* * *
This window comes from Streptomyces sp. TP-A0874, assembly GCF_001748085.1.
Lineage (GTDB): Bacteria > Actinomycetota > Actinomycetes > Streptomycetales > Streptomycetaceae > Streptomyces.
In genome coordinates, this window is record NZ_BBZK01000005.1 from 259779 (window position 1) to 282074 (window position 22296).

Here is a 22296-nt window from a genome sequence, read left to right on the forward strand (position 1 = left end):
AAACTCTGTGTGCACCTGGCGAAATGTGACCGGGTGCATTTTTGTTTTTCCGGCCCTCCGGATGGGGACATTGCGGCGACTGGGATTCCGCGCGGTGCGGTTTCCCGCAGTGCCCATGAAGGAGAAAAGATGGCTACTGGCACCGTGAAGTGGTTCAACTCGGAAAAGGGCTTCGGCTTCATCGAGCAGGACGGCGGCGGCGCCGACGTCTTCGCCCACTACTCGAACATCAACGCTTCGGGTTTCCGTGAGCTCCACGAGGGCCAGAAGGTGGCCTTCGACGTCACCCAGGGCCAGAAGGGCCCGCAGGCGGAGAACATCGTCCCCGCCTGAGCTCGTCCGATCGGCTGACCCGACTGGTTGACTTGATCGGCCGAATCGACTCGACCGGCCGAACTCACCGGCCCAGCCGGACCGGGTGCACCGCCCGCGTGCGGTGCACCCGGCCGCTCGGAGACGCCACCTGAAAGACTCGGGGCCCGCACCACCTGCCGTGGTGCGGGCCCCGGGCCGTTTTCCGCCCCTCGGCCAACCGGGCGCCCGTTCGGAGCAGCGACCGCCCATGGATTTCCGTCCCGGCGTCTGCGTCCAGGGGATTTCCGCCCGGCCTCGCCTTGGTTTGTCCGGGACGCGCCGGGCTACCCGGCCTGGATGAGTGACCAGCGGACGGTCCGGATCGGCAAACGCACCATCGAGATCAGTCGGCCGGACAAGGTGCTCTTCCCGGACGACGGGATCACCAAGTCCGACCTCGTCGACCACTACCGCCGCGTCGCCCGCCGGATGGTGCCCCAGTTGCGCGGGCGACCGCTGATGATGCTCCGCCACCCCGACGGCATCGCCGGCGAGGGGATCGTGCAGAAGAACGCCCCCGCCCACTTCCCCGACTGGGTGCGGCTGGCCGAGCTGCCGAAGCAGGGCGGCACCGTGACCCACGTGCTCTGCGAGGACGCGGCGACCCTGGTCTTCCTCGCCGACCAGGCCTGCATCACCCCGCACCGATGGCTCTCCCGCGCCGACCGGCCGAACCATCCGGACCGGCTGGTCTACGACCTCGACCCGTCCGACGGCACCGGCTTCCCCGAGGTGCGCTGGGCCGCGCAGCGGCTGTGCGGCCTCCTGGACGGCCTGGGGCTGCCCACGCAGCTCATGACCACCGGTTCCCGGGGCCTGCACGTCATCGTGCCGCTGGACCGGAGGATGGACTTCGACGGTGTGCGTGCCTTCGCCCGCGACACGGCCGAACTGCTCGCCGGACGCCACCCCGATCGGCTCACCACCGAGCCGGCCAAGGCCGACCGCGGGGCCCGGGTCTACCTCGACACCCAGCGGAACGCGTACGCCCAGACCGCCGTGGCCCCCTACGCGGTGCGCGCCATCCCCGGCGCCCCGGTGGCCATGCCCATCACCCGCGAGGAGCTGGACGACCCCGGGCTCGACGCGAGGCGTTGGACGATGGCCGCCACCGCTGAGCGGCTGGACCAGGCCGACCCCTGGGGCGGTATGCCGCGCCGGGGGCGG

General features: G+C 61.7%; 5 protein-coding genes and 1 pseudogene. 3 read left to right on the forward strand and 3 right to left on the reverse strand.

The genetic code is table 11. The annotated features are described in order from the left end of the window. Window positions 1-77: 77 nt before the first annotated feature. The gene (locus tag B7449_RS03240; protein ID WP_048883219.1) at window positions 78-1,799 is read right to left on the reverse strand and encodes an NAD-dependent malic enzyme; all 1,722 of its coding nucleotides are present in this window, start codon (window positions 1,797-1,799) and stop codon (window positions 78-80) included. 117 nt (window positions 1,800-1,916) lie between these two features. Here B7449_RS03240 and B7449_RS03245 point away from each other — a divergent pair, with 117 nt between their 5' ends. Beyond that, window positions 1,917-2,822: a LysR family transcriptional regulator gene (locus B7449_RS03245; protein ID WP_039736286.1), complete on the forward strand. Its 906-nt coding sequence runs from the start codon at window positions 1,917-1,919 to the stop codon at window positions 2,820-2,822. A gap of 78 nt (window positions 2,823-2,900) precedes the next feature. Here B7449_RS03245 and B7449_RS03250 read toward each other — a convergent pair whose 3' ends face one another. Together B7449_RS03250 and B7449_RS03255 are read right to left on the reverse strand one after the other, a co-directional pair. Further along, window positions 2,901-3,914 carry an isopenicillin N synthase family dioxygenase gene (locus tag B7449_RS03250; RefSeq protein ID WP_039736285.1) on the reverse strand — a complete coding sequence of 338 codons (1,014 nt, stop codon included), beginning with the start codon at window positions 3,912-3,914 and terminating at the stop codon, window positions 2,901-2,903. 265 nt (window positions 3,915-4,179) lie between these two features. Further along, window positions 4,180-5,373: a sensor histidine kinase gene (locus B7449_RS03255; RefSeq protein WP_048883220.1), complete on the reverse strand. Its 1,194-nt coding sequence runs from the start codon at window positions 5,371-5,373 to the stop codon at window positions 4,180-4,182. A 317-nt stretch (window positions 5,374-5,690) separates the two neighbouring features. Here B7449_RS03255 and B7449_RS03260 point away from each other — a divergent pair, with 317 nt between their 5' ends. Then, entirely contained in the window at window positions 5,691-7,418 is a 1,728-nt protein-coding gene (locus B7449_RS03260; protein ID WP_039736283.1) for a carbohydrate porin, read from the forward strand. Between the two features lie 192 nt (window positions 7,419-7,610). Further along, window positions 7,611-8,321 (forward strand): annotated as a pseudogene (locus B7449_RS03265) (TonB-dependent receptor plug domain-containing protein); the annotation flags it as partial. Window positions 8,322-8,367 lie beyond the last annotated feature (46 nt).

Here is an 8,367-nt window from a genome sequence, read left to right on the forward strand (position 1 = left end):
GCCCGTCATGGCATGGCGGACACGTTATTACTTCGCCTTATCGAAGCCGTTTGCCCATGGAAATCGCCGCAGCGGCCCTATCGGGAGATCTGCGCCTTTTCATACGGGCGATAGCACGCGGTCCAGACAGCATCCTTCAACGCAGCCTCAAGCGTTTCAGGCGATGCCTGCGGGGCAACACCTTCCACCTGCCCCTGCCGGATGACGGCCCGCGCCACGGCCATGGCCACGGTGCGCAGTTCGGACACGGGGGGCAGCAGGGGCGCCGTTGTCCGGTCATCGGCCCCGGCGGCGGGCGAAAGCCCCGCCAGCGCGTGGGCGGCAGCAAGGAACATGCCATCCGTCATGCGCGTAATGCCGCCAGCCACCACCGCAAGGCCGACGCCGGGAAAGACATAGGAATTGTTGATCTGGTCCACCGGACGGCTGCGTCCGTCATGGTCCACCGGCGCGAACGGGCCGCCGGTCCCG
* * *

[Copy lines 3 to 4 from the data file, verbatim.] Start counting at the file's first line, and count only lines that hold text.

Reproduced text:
In genome coordinates, this window is record NZ_BBZK01000005.1 from 259779 (window position 1) to 282074 (window position 22296).

Here is a 22296-nt window from a genome sequence, read left to right on the forward strand (position 1 = left end):